Govt of India 'failing' to realise: Farmers' protests have spread to all parts of country

By Prem Verma. Dated: 1/30/2021 4:07:27 PM

“The farmers’ agitation has awakened the population about the problems farmers face and of which the city dwellers are unaware of. There is great fear among the farmers that once the laws are operational they will be at the mercy of the corporates and India will gradually shift to corporate farming.”

Farmers had a very successful tractor rally on January 26 in Delhi. The attempt to malign their non-violent effort through the Red Fort violent incident is a standard tactic the Government uses through their supporters masquerading as farmers. What the government fails to realize that the farmers’ protest has now spread to all parts of the country and more and more people are supporting the farmers.
The absurdity of FIR against non-violent Medha Patekar and Yogendra Yadav for inciting violence speaks for itself. The Government must realize that a large majority of people have rejected the farm laws and Government must accept the inevitable and forego their ego. How can we displease the bread-givers who toil day and night to keep us fed and healthy. Their protest is fully justified and all of us support them in this endeavour. In the end they will win and the sooner Government scraps those Corporate favouring laws the better.
Farmers in the country are agitating against the three farm laws passed by the Government without any consultation with the stakeholders and the opposition political parties. The Government claims that it is good for the farming community whereas the farmers think otherwise. There is a stalemate and the Modi Government is adamant that the three laws will be implemented come what may. In this situation temperature is rising to the detriment of the nation. Let us think coolly about the situation.
To quote from the Swaminathan Report on Agriculture of 2006:
“To those who are hungry, God is Bread – Mahatma Gandhi, 1946... Everything else can wait, but not agriculture – Jawaharlal Nehru, 1947... A majority of the hungry live in rural India and also depend on agriculture for their livelihood.”
Our own survival depends on what the farmers grow. They are our important lifeline. If they survive we will survive. Hence their well-being should be our prime concern. To the contrary over three lakh farmers have committed suicide over past years and we do not seem to be worried. They have committed suicides because they have been unable to pay back the loans taken for their farming and this is because the price obtained for their produce has not been able to give them the profits envisaged.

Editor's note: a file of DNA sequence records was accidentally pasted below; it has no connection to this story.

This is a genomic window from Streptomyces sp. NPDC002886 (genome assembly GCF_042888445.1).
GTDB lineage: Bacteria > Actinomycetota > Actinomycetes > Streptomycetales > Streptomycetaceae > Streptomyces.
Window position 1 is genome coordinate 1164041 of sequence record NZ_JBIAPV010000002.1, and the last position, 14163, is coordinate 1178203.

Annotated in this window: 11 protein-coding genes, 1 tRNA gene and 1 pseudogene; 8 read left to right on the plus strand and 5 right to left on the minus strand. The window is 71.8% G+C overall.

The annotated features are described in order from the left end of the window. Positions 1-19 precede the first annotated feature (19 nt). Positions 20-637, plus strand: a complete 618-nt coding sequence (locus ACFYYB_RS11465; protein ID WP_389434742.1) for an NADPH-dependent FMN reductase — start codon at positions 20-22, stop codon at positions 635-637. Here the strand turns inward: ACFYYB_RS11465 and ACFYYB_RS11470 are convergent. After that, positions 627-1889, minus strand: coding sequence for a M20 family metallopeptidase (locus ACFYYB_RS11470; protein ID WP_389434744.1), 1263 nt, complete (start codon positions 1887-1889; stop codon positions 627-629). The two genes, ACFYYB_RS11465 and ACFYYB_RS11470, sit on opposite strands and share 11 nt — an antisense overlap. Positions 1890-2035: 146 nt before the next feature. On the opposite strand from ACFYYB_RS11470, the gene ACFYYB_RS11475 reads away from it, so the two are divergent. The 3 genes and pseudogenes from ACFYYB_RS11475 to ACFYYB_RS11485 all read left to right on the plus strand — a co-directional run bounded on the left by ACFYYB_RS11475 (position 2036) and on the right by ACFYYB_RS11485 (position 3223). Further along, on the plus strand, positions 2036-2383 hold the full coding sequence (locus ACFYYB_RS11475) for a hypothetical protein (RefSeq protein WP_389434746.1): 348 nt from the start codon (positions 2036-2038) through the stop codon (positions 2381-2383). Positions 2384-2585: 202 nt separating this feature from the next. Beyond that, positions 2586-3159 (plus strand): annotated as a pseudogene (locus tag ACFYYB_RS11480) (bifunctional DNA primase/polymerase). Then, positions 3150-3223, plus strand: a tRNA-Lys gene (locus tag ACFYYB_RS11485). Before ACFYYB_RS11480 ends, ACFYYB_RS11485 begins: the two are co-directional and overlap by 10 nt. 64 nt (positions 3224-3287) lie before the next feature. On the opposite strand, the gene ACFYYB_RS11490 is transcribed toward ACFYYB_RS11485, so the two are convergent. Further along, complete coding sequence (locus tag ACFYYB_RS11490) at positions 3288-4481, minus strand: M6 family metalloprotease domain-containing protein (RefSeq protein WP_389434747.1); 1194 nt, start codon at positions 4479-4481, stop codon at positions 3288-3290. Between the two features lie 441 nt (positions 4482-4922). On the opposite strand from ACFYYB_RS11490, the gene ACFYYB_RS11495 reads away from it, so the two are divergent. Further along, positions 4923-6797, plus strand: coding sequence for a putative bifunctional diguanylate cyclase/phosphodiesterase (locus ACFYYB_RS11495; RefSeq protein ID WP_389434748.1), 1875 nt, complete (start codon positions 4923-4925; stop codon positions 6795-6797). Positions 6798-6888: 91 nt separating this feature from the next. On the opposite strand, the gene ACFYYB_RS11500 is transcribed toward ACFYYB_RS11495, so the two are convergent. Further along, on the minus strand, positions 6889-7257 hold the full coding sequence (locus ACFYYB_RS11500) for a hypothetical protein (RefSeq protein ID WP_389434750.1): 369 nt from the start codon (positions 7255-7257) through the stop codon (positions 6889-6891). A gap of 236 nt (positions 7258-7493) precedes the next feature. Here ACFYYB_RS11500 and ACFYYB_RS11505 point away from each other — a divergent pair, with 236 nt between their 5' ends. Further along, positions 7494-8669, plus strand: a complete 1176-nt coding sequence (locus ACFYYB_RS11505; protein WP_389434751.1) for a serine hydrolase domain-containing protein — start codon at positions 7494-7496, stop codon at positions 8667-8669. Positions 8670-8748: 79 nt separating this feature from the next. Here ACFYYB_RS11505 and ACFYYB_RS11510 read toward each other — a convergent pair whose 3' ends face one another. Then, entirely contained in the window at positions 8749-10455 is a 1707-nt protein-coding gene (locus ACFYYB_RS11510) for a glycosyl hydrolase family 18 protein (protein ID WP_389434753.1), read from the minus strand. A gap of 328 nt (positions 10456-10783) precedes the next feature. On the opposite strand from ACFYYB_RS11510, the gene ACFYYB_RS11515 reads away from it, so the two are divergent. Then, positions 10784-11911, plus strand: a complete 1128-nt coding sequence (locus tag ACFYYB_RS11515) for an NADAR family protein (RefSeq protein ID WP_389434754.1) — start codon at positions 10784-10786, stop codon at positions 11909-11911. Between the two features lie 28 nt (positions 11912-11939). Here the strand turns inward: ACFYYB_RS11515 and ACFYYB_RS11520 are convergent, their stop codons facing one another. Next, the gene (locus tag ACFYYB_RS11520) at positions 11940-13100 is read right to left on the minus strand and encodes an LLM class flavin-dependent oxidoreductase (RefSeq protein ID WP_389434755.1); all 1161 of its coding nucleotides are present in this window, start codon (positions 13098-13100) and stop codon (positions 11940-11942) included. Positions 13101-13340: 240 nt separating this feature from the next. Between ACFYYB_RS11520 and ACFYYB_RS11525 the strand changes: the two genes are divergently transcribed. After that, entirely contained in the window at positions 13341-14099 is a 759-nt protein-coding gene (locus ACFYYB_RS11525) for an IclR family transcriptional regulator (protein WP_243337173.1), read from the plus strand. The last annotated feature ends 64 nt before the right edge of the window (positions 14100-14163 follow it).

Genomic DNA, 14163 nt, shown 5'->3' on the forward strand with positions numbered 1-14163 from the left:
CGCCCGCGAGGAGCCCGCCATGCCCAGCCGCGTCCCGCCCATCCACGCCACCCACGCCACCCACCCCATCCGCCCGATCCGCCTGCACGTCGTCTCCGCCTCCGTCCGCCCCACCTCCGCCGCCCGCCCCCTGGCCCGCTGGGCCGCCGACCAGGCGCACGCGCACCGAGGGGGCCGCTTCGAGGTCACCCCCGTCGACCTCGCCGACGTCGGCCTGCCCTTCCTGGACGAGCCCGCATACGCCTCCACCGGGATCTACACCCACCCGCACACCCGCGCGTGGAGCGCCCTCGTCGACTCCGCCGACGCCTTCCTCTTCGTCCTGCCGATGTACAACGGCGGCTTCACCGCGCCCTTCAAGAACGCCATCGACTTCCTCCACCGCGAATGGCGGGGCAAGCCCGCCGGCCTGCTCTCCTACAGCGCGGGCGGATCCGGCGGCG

An industrial goods manufacturer calculates the cost of manufacturing, adds overhead costs and then puts a price on the goods after adding the amount of profit he desires to make. Thus he is ensured of the profit amount and the loan repayment if any.
In the case of the farmer a lot has been said and discussed about the MSP or the Minimum Support Price. MSP has to be the price based on cost of farming plus 50%. Once the correct MSP has been determined for the crop it is the Government’s duty to buy the crops at the agreed MSP rates to keep the farmers alive.
The farmers’ agitation has focused on two points, namely scrapping the farm laws and fixing the MSP of the crops. There is great fear among the farmers that once the laws are operational they will be at the mercy of the corporates and India will gradually shift to corporate farming. Also doing away with MSP will endanger the farming community against the financial might of the corporates. farming community and the farmers will at the end have to give up farming.
As Kavya Datla writes in “Down to Earth” in an article entitled: ‘Farm Laws 2020: Who are they meant to serve’:
“It is also difficult to ensure that the big corporates do not enslave the already marginalised farmers. By allowing both verbal and written contracts, the Centre places the farmers at the vulnerable end of the bargain with no redress.
“It is highly likely that big corporates bury the farmers in an avalanche of legal resources. There is no denying that there is a widely disproportionate access to legal resources between farmers and corporates and there seems to be no real law in place to safeguard the interests of the farmers.
“Both farmers and consumers run the risk of exploitation by placing the market in the hands of big businesses.
“To build trust among farmers and the states would be to include a mandate for MSP, as recommended by the Swaminathan Committee, within the ambit of the bills. Another would be to plug the holes in the current system instead of trying to dismantle and introduce a new structure.”
The farmers’ agitation has awakened the population about the problems farmers face and of which the city dwellers are unaware of. Supporting the farmers is like supporting our food giver. Lakhs of farmers committing suicide has not made news headlines and over 130 farmers dying in the current Protest has not made the news item either.
Thanks to the various social organizations and NGOs and awakened public these facts are now being circulated although the government pretend to be deaf to the reality. All of us must unite and force this Government to cancel the draconian farm laws hurriedly enacted. Jai Kisan. Long Live our Farmers and their families.
*Convener, Jharkhand Nagrik Prayas

 

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